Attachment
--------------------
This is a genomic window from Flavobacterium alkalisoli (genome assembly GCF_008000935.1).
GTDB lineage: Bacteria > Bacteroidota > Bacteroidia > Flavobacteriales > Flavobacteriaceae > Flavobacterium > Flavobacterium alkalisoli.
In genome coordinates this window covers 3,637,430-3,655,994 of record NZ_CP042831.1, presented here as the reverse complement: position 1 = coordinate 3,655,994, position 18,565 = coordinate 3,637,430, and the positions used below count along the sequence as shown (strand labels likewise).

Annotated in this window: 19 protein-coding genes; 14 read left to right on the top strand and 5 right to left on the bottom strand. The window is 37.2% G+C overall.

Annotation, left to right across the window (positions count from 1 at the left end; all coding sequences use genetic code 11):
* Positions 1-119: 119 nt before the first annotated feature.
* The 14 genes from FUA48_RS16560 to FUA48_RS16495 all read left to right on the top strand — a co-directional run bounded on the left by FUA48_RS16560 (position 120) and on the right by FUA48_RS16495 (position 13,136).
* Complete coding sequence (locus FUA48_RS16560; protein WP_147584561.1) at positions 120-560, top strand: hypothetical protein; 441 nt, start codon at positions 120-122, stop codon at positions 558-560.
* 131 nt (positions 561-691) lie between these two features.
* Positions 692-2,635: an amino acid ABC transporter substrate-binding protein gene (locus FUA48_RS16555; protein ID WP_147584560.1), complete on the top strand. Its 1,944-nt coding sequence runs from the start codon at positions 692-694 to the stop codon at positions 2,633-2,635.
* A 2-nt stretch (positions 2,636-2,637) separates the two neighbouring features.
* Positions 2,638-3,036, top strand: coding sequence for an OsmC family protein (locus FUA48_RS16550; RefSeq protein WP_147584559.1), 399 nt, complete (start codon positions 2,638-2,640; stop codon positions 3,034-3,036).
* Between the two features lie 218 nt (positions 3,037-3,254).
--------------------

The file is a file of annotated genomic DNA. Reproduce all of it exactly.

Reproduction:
This is a genomic window from Flavobacterium alkalisoli (genome assembly GCF_008000935.1).
GTDB lineage: Bacteria > Bacteroidota > Bacteroidia > Flavobacteriales > Flavobacteriaceae > Flavobacterium > Flavobacterium alkalisoli.
In genome coordinates this window covers 3,637,430-3,655,994 of record NZ_CP042831.1, presented here as the reverse complement: position 1 = coordinate 3,655,994, position 18,565 = coordinate 3,637,430, and the positions used below count along the sequence as shown (strand labels likewise).

Annotated in this window: 19 protein-coding genes; 14 read left to right on the top strand and 5 right to left on the bottom strand. The window is 37.2% G+C overall.

Annotation, left to right across the window (positions count from 1 at the left end; all coding sequences use genetic code 11):
* Positions 1-119: 119 nt before the first annotated feature.
* The 14 genes from FUA48_RS16560 to FUA48_RS16495 all read left to right on the top strand — a co-directional run bounded on the left by FUA48_RS16560 (position 120) and on the right by FUA48_RS16495 (position 13,136).
* Complete coding sequence (locus FUA48_RS16560; protein WP_147584561.1) at positions 120-560, top strand: hypothetical protein; 441 nt, start codon at positions 120-122, stop codon at positions 558-560.
* 131 nt (positions 561-691) lie between these two features.
* Positions 692-2,635: an amino acid ABC transporter substrate-binding protein gene (locus FUA48_RS16555; protein ID WP_147584560.1), complete on the top strand. Its 1,944-nt coding sequence runs from the start codon at positions 692-694 to the stop codon at positions 2,633-2,635.
* A 2-nt stretch (positions 2,636-2,637) separates the two neighbouring features.
* Positions 2,638-3,036, top strand: coding sequence for an OsmC family protein (locus FUA48_RS16550; RefSeq protein WP_147584559.1), 399 nt, complete (start codon positions 2,638-2,640; stop codon positions 3,034-3,036).
* Between the two features lie 218 nt (positions 3,037-3,254).